In this day and age, it is not easy for jazz-rock music to find listeners. It seems decades ago that legendary groups like the Mahavishnu Orchestra, Return to Forever or Weather Report, with their grooving music bursting with energy, inspired a whole generation of musicians. Today, there are only a couple of bands left in this genre.
Someone who has been nurturing the flame of jazz fusion for the past 15 years with fresh compositions is Bremen-based composer and keyboardist Michael Schmidt a.k.a. MSM Schmidt. Schmidt is an insurance clerk with an exclusive hobby: he has repeatedly managed to get top-class US jazz fusion musicians to perform his compositions. His newest release, “Life,” is his 6th album, and features Allan Holdsworth and Oz Noy on guitar, Virgil Donati, Dave Weckl and Gary Novak on drums, Jerry Goodman on violin, Mitch Forman on keyboards, and Jimmy Haslip on bass, to name but a few.
Haslip (“Yellowjackets,” “Jing Chi”) is not only an excellent bass player, but he is also the mastermind behind this transatlantic all-star ensemble. He has pulled the strings by selecting the musicians for the tunes, organizing the recording sessions and refining the compositions, and he is the producer as well. “Without him nothing of this would have been possible. He is the man to make dreams come true, even those I did not know I had,” says Schmidt.
This statement alludes to a particular coup, since Jimmy Haslip managed to get Allan Holdsworth to perform on “Life.” It had become quiet around the British guitar virtuoso, who passed away on Easter Sunday of 2017 in Vista, CA, following a heart attack. Holdsworth was known to have a personality of his own, being seldom content with his work, and moreover, he did not like to work under pressure. “We had not managed to work with him in the past, though I had always hoped for it,” explains Schmidt. “Therefore I was more than happy to learn from Jimmy about Allan’s surprise appearance!”
The Holdsworth session went far smoother than expected: “He loved the songs right from the start. He carefully prepared for the session and really went beyond the call of duty,” Haslip says about Holdsworth, with whom he shared not only an extensive musical partnership but also a close friendship. What makes this recording special is the fact that Holdsworth’s solos on “Trance” and “Vista” are, in all likelihood, the last recorded performances of the late guitar genius. “His fast legato lines and his flowing tone are unmistakable, and yet, to my ears, these solos feel intimate and soulful to me,” says Schmidt about the musical legacy of Holdsworth, who had redefined guitar playing through his trademark tone and his saxophone-like phrasing.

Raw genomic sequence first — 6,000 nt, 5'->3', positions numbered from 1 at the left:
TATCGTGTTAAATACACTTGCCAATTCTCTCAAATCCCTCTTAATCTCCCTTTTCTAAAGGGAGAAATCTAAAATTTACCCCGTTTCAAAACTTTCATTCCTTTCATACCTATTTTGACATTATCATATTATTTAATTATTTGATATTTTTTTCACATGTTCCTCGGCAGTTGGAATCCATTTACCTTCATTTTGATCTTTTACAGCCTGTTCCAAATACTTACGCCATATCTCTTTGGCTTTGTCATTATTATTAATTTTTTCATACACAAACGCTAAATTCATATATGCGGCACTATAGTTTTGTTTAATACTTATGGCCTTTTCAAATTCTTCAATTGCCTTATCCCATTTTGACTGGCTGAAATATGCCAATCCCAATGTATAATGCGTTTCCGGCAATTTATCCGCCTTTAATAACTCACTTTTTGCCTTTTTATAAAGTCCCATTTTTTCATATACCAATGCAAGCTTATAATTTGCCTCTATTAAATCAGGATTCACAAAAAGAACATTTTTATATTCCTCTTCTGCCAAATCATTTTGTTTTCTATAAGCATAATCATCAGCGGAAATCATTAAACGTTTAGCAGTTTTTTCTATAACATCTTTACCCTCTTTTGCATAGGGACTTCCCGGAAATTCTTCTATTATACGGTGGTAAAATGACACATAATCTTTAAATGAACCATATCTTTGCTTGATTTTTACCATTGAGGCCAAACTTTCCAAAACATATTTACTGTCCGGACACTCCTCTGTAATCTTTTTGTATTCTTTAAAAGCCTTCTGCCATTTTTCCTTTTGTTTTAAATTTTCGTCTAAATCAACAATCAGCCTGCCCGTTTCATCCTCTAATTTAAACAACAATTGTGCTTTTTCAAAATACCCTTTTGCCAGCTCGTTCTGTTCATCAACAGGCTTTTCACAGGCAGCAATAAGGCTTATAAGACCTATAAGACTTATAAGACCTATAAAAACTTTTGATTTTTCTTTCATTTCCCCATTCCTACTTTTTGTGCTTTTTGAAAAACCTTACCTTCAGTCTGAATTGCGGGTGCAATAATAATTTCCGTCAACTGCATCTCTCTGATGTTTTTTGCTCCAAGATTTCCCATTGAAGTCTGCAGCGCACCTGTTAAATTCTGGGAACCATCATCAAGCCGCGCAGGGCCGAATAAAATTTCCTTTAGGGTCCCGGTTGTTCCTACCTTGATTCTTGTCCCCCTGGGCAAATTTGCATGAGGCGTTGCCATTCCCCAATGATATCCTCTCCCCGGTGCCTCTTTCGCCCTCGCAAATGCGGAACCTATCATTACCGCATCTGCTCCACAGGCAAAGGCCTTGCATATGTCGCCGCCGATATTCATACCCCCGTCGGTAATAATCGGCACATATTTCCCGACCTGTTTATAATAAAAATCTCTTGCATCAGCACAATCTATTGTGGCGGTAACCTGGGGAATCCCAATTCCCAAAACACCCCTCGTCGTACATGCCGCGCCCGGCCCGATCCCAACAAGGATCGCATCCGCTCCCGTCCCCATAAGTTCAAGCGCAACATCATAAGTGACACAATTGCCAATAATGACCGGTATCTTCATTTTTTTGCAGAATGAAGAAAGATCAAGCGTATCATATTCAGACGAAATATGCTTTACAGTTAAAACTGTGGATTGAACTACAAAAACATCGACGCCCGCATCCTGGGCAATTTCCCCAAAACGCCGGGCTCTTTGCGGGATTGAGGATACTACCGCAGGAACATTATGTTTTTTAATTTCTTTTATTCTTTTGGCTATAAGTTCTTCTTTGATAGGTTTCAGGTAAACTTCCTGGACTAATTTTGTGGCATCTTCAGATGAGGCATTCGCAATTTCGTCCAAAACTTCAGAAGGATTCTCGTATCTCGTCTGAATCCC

While he is virtually unknown in his home country, Schmidt has an excellent reputation on the US West Coast. He takes his time for working on his compositions, which, in the course of seven to ten minutes, manage to shift through various moods and varying themes. Songs like “Exodus” and “Medusa” make it evident that Schmidt is a passionate fan of science-fiction stories and film music. On “Medusa,” the eponymous greek mythical figure is brought to life by keyboardist Scott Kinsey’s dark, cutting synth sounds and drummer Virgil Donati’s sheer lunatic changes in tempo and time signature. In contrast to this, the title track, “Life,” exudes an optimistic, positive feel, thanks to its African-inspired rhythms, exhilarating choir and flute parts, as well as the heavily-grooving playing of renowned German drummer Jost Nickel.
The varied palette of sounds and the sophisticated arrangements on this record provide the musicians with an opportunity to stretch out, lifting Schmidt’s compositions into a new, exciting dimension of jazz rock.
“Working with Michael as a producer is always a beautiful challenge and quite rewarding on several levels, and this project was a joy to work on,” reflects Haslip. “My hopes are that he will reach a larger widespread audience with the release of this new recording.”